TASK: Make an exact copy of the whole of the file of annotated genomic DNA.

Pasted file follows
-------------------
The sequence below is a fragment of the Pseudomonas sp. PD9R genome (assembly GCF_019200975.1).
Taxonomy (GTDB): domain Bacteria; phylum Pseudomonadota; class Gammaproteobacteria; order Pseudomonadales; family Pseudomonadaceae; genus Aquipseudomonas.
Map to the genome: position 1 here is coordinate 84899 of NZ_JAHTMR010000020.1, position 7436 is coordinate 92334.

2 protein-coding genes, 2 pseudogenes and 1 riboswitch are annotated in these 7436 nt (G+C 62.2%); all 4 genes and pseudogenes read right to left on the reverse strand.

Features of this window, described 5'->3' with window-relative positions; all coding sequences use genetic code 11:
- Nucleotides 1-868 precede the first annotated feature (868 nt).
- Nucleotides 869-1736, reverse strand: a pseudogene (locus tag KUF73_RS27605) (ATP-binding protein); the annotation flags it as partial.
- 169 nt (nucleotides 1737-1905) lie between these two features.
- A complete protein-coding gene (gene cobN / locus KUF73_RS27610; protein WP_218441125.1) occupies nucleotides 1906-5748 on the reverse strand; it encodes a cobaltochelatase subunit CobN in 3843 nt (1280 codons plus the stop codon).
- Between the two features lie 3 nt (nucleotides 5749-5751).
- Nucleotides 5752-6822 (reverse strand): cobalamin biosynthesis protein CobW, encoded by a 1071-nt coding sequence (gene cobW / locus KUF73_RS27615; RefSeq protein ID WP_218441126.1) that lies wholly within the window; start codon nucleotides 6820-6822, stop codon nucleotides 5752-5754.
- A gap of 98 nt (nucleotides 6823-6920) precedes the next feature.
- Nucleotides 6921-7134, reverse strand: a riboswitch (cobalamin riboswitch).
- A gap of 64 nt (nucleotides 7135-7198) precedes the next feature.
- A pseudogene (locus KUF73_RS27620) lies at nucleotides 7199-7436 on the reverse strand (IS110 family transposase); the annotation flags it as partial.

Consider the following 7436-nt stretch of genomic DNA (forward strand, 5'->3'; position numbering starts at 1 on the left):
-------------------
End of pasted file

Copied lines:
The sequence below is a fragment of the Pseudomonas sp. PD9R genome (assembly GCF_019200975.1).
Taxonomy (GTDB): domain Bacteria; phylum Pseudomonadota; class Gammaproteobacteria; order Pseudomonadales; family Pseudomonadaceae; genus Aquipseudomonas.
Map to the genome: position 1 here is coordinate 84899 of NZ_JAHTMR010000020.1, position 7436 is coordinate 92334.

2 protein-coding genes, 2 pseudogenes and 1 riboswitch are annotated in these 7436 nt (G+C 62.2%); all 4 genes and pseudogenes read right to left on the reverse strand.

Features of this window, described 5'->3' with window-relative positions; all coding sequences use genetic code 11:
- Nucleotides 1-868 precede the first annotated feature (868 nt).
- Nucleotides 869-1736, reverse strand: a pseudogene (locus tag KUF73_RS27605) (ATP-binding protein); the annotation flags it as partial.
- 169 nt (nucleotides 1737-1905) lie between these two features.
- A complete protein-coding gene (gene cobN / locus KUF73_RS27610; protein WP_218441125.1) occupies nucleotides 1906-5748 on the reverse strand; it encodes a cobaltochelatase subunit CobN in 3843 nt (1280 codons plus the stop codon).
- Between the two features lie 3 nt (nucleotides 5749-5751).
- Nucleotides 5752-6822 (reverse strand): cobalamin biosynthesis protein CobW, encoded by a 1071-nt coding sequence (gene cobW / locus KUF73_RS27615; RefSeq protein ID WP_218441126.1) that lies wholly within the window; start codon nucleotides 6820-6822, stop codon nucleotides 5752-5754.
- A gap of 98 nt (nucleotides 6823-6920) precedes the next feature.
- Nucleotides 6921-7134, reverse strand: a riboswitch (cobalamin riboswitch).
- A gap of 64 nt (nucleotides 7135-7198) precedes the next feature.
- A pseudogene (locus KUF73_RS27620) lies at nucleotides 7199-7436 on the reverse strand (IS110 family transposase); the annotation flags it as partial.

Consider the following 7436-nt stretch of genomic DNA (forward strand, 5'->3'; position numbering starts at 1 on the left):